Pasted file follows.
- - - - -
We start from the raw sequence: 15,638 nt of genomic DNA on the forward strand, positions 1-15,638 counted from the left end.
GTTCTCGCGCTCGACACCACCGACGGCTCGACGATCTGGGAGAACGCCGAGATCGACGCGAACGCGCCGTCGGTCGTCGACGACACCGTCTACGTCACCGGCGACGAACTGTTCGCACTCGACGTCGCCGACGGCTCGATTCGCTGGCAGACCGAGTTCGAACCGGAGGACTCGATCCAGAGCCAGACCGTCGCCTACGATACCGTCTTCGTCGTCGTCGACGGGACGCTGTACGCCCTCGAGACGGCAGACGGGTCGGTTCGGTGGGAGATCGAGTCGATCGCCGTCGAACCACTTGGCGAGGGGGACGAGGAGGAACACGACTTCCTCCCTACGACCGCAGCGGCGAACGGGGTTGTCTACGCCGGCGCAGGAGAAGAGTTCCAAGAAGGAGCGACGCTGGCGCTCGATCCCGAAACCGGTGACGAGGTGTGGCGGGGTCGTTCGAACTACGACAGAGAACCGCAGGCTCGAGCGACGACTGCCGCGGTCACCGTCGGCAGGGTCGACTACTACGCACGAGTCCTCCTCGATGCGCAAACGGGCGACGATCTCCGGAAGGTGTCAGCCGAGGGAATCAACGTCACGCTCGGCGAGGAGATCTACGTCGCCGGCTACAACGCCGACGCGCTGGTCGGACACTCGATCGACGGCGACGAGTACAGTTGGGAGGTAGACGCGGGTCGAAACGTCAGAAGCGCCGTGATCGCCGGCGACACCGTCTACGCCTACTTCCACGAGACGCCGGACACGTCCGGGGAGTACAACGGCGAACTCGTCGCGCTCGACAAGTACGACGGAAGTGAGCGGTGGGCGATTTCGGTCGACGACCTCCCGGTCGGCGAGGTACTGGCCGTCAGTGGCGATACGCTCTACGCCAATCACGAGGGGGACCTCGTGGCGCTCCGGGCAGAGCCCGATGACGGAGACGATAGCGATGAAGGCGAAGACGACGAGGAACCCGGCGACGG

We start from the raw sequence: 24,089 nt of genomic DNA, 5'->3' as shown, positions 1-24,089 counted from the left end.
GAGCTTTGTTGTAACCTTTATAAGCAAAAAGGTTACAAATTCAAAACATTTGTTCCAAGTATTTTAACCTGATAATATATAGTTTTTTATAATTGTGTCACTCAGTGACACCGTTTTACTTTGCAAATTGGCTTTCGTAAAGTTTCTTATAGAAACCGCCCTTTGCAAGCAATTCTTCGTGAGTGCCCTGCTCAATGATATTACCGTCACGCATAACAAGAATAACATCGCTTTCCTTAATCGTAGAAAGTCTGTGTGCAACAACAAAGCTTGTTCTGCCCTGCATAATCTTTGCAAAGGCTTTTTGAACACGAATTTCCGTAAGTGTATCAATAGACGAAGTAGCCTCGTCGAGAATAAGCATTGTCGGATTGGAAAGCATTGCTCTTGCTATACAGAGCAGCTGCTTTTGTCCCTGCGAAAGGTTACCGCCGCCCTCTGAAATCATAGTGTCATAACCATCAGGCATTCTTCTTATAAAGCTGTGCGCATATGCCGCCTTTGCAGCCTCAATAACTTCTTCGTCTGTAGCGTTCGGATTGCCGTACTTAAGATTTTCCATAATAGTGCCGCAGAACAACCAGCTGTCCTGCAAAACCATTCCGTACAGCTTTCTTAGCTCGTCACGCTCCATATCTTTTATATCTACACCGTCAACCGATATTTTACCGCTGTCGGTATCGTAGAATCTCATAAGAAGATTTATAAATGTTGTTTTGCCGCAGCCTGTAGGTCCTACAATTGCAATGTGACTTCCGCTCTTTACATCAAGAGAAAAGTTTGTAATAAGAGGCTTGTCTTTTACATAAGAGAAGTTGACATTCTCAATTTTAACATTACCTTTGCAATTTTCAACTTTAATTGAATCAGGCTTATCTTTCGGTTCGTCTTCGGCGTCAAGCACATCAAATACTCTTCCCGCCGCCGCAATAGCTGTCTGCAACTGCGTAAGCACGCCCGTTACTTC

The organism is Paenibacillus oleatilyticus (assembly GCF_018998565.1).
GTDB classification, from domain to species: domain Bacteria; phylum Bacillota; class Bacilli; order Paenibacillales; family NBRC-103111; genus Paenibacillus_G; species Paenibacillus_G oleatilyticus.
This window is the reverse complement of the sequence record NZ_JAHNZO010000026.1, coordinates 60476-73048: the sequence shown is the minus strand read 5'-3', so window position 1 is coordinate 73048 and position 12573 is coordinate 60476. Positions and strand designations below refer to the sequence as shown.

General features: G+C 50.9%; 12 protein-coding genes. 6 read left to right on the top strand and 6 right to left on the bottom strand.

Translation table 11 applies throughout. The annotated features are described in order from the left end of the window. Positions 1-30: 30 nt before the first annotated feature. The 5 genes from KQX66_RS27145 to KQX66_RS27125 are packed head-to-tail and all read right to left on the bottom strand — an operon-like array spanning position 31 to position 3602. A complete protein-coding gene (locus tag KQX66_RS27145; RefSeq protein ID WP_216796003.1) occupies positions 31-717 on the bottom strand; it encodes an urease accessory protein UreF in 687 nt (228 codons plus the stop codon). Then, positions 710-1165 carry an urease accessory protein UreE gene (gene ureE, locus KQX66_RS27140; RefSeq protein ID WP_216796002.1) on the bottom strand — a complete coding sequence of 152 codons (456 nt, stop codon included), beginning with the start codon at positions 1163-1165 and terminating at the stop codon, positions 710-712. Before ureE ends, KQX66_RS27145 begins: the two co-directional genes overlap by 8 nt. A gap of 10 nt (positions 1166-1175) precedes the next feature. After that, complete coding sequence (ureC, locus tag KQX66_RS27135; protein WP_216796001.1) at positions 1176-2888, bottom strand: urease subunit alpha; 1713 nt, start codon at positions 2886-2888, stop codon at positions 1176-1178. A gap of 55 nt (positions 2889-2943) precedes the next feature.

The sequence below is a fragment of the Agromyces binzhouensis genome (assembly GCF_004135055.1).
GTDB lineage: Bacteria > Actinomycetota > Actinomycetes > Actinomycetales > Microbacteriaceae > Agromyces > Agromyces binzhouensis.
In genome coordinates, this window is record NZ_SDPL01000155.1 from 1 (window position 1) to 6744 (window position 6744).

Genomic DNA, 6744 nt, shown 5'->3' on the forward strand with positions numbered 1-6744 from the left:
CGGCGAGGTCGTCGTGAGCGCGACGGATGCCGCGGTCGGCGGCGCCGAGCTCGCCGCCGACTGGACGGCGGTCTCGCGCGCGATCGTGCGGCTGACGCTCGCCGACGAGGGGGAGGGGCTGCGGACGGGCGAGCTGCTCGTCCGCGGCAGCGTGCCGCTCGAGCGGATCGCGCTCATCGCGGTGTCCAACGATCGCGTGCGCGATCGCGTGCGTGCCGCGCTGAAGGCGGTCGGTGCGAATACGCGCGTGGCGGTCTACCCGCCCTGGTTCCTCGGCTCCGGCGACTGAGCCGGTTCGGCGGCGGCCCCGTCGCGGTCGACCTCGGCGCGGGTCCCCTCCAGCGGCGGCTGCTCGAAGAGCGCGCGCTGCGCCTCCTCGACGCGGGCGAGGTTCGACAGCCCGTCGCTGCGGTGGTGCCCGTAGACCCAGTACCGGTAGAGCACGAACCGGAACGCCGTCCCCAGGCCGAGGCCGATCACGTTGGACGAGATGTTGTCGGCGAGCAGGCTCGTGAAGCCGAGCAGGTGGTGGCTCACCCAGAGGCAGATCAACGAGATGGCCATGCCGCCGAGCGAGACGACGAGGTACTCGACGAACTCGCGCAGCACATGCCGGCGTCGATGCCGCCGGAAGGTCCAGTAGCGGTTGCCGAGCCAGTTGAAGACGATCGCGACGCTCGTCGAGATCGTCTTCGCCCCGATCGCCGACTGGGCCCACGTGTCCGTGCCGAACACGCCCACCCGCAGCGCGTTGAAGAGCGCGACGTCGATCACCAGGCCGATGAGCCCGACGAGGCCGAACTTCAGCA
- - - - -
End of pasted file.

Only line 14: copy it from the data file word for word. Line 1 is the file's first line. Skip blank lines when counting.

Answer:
CGGCGAGGTCGTCGTGAGCGCGACGGATGCCGCGGTCGGCGGCGCCGAGCTCGCCGCCGACTGGACGGCGGTCTCGCGCGCGATCGTGCGGCTGACGCTCGCCGACGAGGGGGAGGGGCTGCGGACGGGCGAGCTGCTCGTCCGCGGCAGCGTGCCGCTCGAGCGGATCGCGCTCATCGCGGTGTCCAACGATCGCGTGCGCGATCGCGTGCGTGCCGCGCTGAAGGCGGTCGGTGCGAATACGCGCGTGGCGGTCTACCCGCCCTGGTTCCTCGGCTCCGGCGACTGAGCCGGTTCGGCGGCGGCCCCGTCGCGGTCGACCTCGGCGCGGGTCCCCTCCAGCGGCGGCTGCTCGAAGAGCGCGCGCTGCGCCTCCTCGACGCGGGCGAGGTTCGACAGCCCGTCGCTGCGGTGGTGCCCGTAGACCCAGTACCGGTAGAGCACGAACCGGAACGCCGTCCCCAGGCCGAGGCCGATCACGTTGGACGAGATGTTGTCGGCGAGCAGGCTCGTGAAGCCGAGCAGGTGGTGGCTCACCCAGAGGCAGATCAACGAGATGGCCATGCCGCCGAGCGAGACGACGAGGTACTCGACGAACTCGCGCAGCACATGCCGGCGTCGATGCCGCCGGAAGGTCCAGTAGCGGTTGCCGAGCCAGTTGAAGACGATCGCGACGCTCGTCGAGATCGTCTTCGCCCCGATCGCCGACTGGGCCCACGTGTCCGTGCCGAACACGCCCACCCGCAGCGCGTTGAAGAGCGCGACGTCGATCACCAGGCCGATGAGCCCGACGAGGCCGAACTTCAGCA